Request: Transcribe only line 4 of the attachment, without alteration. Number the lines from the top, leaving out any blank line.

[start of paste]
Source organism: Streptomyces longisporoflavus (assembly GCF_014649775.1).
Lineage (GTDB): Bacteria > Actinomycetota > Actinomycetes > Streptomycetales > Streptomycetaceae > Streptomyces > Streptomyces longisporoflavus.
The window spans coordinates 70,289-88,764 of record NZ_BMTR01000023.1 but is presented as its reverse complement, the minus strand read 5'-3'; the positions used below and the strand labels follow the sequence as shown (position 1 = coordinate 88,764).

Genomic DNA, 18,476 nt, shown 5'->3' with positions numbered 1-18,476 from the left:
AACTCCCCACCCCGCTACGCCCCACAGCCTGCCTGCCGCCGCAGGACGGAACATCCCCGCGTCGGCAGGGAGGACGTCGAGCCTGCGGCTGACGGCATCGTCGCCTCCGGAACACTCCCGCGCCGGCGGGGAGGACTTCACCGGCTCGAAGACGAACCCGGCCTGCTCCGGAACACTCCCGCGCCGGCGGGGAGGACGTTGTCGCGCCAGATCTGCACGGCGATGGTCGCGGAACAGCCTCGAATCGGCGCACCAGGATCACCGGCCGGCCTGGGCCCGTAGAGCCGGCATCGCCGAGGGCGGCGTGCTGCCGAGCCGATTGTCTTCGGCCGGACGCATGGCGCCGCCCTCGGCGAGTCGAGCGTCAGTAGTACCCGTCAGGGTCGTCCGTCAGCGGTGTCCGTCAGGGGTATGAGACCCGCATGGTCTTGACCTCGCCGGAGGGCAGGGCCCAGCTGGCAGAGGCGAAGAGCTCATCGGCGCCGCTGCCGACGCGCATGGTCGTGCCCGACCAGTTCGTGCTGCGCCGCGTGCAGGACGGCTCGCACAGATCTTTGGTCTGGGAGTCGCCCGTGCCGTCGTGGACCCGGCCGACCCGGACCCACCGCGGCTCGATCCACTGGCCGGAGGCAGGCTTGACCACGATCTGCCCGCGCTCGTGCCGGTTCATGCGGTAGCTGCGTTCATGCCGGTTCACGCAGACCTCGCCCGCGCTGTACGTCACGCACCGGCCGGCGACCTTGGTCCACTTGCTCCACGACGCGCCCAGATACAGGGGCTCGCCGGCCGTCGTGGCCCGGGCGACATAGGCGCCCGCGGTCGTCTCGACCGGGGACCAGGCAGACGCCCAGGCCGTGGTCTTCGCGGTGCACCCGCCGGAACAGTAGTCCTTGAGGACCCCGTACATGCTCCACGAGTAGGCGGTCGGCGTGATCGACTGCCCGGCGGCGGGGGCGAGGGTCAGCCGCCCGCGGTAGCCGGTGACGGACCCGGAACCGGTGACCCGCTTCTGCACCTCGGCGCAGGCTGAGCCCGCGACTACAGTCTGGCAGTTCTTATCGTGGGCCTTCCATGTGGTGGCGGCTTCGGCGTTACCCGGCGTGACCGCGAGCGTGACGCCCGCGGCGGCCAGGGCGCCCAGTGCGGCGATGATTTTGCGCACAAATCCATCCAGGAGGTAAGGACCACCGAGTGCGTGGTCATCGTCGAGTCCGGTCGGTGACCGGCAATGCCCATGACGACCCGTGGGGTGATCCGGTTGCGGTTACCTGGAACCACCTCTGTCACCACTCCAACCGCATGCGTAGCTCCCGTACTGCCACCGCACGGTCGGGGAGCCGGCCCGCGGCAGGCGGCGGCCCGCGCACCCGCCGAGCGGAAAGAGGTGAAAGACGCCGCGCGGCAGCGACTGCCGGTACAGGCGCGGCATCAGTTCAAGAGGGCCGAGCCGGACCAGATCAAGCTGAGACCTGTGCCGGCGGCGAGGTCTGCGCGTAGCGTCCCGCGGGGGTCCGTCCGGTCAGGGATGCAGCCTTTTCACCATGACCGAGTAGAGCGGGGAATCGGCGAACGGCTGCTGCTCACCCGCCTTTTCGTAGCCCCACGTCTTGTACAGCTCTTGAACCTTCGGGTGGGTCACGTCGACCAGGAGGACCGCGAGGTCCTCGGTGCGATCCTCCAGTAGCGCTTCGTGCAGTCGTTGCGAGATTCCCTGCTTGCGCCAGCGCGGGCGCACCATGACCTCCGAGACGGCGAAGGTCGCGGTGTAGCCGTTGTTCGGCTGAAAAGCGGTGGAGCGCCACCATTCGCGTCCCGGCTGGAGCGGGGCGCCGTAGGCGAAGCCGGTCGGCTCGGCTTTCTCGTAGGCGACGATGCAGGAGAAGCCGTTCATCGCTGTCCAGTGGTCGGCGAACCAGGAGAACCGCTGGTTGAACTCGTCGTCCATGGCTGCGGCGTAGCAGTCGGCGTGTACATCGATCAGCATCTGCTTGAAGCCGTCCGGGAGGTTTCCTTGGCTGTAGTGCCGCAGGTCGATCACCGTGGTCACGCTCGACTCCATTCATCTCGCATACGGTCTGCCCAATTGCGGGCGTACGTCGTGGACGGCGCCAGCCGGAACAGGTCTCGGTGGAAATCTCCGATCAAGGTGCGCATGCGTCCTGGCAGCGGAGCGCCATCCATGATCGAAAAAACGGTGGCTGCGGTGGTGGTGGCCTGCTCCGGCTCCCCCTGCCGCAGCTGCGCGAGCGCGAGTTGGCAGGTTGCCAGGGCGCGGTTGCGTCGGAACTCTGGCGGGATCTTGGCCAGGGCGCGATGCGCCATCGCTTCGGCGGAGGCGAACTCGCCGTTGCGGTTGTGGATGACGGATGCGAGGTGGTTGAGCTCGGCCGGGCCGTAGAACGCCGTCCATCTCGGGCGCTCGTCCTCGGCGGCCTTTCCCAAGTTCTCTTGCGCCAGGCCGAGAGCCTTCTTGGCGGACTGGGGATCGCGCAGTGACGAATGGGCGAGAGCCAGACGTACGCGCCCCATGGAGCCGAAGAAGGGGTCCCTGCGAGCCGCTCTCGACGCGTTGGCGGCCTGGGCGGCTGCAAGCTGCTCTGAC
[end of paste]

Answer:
Genomic DNA, 18,476 nt, shown 5'->3' with positions numbered 1-18,476 from the left: